The lion crown

Foto: Štěpánka Budková
0:00
/
0:00

Concerns have been increasing about the relative strength of the Czech crown. On Monday, the currency briefly set a new record, trading at 23 crowns to the Euro. But a strong crown is proving to be a double edged sword, with many businesses in the country wanting the government and Czech National Bank to prevent the currency from getting any stronger:

The Czech crown is strong – in fact it is the world’s best performing currency in relation to the euro – gaining almost 12 percent on the Euro year on year. For months, news stories have been touting new records broken by the currency - against the dollar, euro and pound. But while a strong crown is good for Czechs travelling abroad, conversely, it makes the country less attractive for tourists and foreign investors. Also, it is making life increasingly difficult for Czech exporters – as the currency strengthens, they get less money from foreign sales – and this is causing them to grumble. Not long ago, the rate was 28 crowns to the euro, on Monday, the crown briefly rose to 23 crowns. I asked economist Pavel Mertlík to explain what lies behind the crown’s current strength:

“I think there are two issues. Firstly, economic growth in the Czech Republic is roughly twice that of the Eurozone. The Czech Republic also has slightly higher inflation that the Eurozone average. And this is more or less the same situation with most eastern European currencies. The second point is that there are some short-term fluctuations and from the beginning of the year, the Czech crown is excessively appreciating – from the beginning of the year, this has been almost 14 percent, which is certainly not sustainable and causes problems for exporters.”

Many of these aforementioned fluctuations have been based on careless financial speculators, hoping to cash in on the crown’s strength. So just what are the risks and benefits associated with the strong currency?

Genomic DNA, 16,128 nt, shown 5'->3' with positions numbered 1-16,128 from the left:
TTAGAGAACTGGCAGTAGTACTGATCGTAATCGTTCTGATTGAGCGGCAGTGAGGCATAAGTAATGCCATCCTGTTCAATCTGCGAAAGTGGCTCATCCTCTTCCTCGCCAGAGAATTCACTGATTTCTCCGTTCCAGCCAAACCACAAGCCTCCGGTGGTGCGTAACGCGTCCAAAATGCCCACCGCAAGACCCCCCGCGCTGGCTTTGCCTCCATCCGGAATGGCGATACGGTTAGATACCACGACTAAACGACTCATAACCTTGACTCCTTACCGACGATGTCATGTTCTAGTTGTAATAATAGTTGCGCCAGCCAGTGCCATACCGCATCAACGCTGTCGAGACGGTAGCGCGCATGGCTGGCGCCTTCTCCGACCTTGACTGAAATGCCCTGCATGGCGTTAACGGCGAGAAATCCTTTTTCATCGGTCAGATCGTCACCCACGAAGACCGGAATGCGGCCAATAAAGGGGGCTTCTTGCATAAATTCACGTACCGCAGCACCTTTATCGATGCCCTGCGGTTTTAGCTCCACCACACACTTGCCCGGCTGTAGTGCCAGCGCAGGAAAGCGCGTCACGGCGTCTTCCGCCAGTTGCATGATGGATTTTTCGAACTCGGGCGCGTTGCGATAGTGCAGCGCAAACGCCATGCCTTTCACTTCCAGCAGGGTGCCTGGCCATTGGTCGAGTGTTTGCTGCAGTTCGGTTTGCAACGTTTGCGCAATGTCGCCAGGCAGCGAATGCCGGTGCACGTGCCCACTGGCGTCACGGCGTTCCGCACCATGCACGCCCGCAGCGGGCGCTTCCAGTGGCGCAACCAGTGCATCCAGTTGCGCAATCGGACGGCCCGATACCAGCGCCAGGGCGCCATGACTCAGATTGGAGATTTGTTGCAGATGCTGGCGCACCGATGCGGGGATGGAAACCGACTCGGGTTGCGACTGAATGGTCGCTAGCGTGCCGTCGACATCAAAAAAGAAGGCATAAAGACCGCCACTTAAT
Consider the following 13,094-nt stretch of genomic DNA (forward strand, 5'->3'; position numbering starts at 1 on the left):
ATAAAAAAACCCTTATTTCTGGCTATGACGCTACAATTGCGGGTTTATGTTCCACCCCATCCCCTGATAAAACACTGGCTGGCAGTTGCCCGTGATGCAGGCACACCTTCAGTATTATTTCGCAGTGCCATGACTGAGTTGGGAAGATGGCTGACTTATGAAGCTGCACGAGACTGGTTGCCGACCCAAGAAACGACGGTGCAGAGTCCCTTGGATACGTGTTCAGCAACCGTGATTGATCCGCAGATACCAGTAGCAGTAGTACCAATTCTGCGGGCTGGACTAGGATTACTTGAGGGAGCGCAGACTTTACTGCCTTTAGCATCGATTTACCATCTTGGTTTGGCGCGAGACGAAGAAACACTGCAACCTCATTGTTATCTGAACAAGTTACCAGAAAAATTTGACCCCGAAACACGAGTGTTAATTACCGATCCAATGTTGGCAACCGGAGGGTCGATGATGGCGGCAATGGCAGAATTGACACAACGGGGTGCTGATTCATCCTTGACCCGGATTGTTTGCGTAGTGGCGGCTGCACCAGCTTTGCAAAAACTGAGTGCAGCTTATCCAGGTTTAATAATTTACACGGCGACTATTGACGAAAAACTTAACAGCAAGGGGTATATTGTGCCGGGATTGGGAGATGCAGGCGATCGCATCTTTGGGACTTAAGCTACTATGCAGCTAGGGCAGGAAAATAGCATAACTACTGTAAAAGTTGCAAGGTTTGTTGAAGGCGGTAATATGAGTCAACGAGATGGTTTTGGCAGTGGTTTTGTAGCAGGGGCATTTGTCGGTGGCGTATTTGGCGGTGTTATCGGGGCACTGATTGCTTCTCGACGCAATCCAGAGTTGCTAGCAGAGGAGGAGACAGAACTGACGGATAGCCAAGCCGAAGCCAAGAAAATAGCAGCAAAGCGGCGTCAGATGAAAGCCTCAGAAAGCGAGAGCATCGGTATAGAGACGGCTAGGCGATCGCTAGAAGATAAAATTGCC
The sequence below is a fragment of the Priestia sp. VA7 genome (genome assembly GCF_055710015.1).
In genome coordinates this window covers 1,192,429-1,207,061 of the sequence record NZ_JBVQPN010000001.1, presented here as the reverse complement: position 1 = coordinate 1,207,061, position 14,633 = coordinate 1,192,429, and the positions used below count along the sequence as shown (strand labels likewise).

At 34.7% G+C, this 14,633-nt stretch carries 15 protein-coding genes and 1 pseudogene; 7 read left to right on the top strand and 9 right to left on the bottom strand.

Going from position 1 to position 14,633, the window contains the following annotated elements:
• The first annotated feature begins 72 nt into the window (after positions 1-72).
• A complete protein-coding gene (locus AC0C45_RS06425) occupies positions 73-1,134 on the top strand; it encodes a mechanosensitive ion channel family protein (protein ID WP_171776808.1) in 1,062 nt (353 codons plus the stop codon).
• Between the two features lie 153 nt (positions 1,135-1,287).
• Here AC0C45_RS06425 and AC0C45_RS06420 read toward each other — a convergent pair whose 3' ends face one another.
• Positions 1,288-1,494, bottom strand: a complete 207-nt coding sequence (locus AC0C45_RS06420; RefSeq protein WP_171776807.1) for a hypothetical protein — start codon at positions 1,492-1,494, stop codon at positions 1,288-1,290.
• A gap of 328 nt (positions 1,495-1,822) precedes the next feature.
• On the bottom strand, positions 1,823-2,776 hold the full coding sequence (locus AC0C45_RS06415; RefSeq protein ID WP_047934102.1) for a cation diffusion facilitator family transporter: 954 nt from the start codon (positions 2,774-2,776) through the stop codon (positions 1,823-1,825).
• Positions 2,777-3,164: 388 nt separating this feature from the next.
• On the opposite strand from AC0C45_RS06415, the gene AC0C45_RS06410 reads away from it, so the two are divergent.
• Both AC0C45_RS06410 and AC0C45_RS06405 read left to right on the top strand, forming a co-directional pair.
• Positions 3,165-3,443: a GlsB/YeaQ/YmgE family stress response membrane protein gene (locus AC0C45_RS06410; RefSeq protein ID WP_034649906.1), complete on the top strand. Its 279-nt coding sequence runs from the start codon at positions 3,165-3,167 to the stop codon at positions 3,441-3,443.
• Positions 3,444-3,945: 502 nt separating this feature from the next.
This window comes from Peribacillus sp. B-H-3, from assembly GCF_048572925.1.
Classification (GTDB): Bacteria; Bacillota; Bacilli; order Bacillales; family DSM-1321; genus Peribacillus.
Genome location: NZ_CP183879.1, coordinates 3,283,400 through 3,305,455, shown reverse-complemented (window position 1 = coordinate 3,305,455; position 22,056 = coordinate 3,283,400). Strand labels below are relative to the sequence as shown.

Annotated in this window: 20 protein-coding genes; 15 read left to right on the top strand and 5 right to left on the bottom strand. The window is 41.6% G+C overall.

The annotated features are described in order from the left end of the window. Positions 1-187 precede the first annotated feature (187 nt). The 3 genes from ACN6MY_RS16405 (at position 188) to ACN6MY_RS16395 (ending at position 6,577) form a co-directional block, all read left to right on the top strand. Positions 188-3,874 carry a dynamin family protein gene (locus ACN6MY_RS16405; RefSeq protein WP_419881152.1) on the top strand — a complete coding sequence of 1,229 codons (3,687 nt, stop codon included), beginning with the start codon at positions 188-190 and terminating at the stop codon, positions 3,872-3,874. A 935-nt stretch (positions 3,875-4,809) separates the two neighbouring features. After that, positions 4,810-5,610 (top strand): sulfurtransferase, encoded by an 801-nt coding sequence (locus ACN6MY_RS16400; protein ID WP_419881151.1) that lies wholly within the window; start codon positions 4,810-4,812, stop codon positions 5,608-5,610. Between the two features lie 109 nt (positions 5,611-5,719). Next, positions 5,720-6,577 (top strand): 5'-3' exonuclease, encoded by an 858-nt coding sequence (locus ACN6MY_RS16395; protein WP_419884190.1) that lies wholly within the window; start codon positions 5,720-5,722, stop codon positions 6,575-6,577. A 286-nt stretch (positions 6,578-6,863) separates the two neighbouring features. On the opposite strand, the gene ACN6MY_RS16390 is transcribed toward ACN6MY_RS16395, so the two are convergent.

“The Czech Republic is a small open economy, which is critically dependent on its export competitiveness. So far, in spite of a very strong currency, Czech exports are going very well. But from the longer term perspective, this is definitely a risk. As regards positives, a strong currency helps the country to keep down inflation, particularly because the Czech Republic is a big importer of gas and oil and because these are being imported from Russia in particular and the contracts are denominated in US dollars. So a strong crown helps to keep down prices of gas and oil.”

Pavel Mertlík is of the same view as most Czech economists when he says that rather than continued strengthening, the currency will soon stabilize.

“We expect a correction by the middle of the year – the crown can decline against the Euro to some 26.50 – 26.80. And after that it can be something like 26 crowns per Euro by the end of the calendar year. However, from the long-term perspective, we expect that within two years, the pace of the appreciation of the Czech crown will decline because many of the factors which are beyond the strong appreciation will be gone.”